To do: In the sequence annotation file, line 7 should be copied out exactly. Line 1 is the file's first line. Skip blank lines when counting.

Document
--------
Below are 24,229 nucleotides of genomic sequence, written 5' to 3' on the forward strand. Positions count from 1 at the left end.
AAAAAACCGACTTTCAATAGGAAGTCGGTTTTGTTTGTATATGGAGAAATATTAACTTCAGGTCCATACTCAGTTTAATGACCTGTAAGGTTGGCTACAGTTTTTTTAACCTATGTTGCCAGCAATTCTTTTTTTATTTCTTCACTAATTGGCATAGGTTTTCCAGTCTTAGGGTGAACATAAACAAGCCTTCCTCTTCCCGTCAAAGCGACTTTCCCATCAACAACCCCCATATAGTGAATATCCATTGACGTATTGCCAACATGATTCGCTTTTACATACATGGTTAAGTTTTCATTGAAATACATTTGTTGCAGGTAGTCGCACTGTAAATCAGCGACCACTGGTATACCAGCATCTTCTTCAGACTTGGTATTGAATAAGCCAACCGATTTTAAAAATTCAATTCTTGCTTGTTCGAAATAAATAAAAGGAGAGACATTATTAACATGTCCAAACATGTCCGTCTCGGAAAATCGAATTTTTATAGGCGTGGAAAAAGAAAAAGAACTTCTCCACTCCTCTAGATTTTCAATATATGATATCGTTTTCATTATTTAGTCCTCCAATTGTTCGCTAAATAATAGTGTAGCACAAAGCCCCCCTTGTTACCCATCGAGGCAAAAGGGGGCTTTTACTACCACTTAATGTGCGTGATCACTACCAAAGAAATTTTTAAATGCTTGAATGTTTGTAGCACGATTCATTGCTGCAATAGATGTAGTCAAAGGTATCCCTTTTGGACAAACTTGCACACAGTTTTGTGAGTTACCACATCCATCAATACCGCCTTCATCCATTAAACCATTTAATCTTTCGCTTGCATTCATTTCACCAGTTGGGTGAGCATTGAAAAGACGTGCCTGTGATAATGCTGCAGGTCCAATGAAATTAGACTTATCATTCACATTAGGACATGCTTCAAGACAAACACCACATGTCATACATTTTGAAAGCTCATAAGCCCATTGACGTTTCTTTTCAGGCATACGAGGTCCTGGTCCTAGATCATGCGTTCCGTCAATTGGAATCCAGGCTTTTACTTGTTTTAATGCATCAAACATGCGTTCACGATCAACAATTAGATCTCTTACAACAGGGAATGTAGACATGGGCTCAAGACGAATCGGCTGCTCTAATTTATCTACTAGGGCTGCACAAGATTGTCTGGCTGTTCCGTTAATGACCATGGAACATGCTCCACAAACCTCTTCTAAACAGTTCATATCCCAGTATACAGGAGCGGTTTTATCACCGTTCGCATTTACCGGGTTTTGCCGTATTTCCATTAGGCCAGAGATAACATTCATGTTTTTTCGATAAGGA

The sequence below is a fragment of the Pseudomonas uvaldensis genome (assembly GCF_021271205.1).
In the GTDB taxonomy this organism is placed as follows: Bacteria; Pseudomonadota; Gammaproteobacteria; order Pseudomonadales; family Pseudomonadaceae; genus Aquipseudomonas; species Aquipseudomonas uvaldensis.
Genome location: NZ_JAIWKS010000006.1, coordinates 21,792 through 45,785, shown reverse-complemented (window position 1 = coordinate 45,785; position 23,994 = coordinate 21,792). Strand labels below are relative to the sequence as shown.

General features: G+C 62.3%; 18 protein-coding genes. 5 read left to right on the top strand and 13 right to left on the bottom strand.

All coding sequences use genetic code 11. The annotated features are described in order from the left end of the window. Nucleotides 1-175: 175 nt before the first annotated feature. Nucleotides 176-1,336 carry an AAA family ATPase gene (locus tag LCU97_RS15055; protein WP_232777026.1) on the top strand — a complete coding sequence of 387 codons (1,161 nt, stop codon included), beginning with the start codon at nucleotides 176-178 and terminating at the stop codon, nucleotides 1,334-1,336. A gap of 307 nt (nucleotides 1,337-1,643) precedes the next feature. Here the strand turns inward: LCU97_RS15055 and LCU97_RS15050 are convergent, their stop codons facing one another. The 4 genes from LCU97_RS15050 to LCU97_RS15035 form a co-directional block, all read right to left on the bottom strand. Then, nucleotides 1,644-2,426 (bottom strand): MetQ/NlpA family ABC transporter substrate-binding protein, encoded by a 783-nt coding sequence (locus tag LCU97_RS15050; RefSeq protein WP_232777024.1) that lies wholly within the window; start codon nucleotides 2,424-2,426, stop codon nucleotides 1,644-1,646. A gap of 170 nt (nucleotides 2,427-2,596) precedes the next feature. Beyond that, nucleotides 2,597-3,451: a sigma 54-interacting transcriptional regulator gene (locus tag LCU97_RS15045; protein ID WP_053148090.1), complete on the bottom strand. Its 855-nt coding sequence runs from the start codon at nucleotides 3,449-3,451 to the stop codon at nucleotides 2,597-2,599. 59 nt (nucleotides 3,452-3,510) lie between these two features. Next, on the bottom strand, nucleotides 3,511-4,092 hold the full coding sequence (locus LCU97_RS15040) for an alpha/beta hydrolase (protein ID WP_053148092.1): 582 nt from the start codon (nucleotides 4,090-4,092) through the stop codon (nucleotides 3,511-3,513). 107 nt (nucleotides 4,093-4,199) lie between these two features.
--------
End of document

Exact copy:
All coding sequences use genetic code 11. The annotated features are described in order from the left end of the window. Nucleotides 1-175: 175 nt before the first annotated feature. Nucleotides 176-1,336 carry an AAA family ATPase gene (locus tag LCU97_RS15055; protein WP_232777026.1) on the top strand — a complete coding sequence of 387 codons (1,161 nt, stop codon included), beginning with the start codon at nucleotides 176-178 and terminating at the stop codon, nucleotides 1,334-1,336. A gap of 307 nt (nucleotides 1,337-1,643) precedes the next feature. Here the strand turns inward: LCU97_RS15055 and LCU97_RS15050 are convergent, their stop codons facing one another. The 4 genes from LCU97_RS15050 to LCU97_RS15035 form a co-directional block, all read right to left on the bottom strand. Then, nucleotides 1,644-2,426 (bottom strand): MetQ/NlpA family ABC transporter substrate-binding protein, encoded by a 783-nt coding sequence (locus tag LCU97_RS15050; RefSeq protein WP_232777024.1) that lies wholly within the window; start codon nucleotides 2,424-2,426, stop codon nucleotides 1,644-1,646. A gap of 170 nt (nucleotides 2,427-2,596) precedes the next feature. Beyond that, nucleotides 2,597-3,451: a sigma 54-interacting transcriptional regulator gene (locus tag LCU97_RS15045; protein ID WP_053148090.1), complete on the bottom strand. Its 855-nt coding sequence runs from the start codon at nucleotides 3,449-3,451 to the stop codon at nucleotides 2,597-2,599. 59 nt (nucleotides 3,452-3,510) lie between these two features. Next, on the bottom strand, nucleotides 3,511-4,092 hold the full coding sequence (locus LCU97_RS15040) for an alpha/beta hydrolase (protein ID WP_053148092.1): 582 nt from the start codon (nucleotides 4,090-4,092) through the stop codon (nucleotides 3,511-3,513). 107 nt (nucleotides 4,093-4,199) lie between these two features.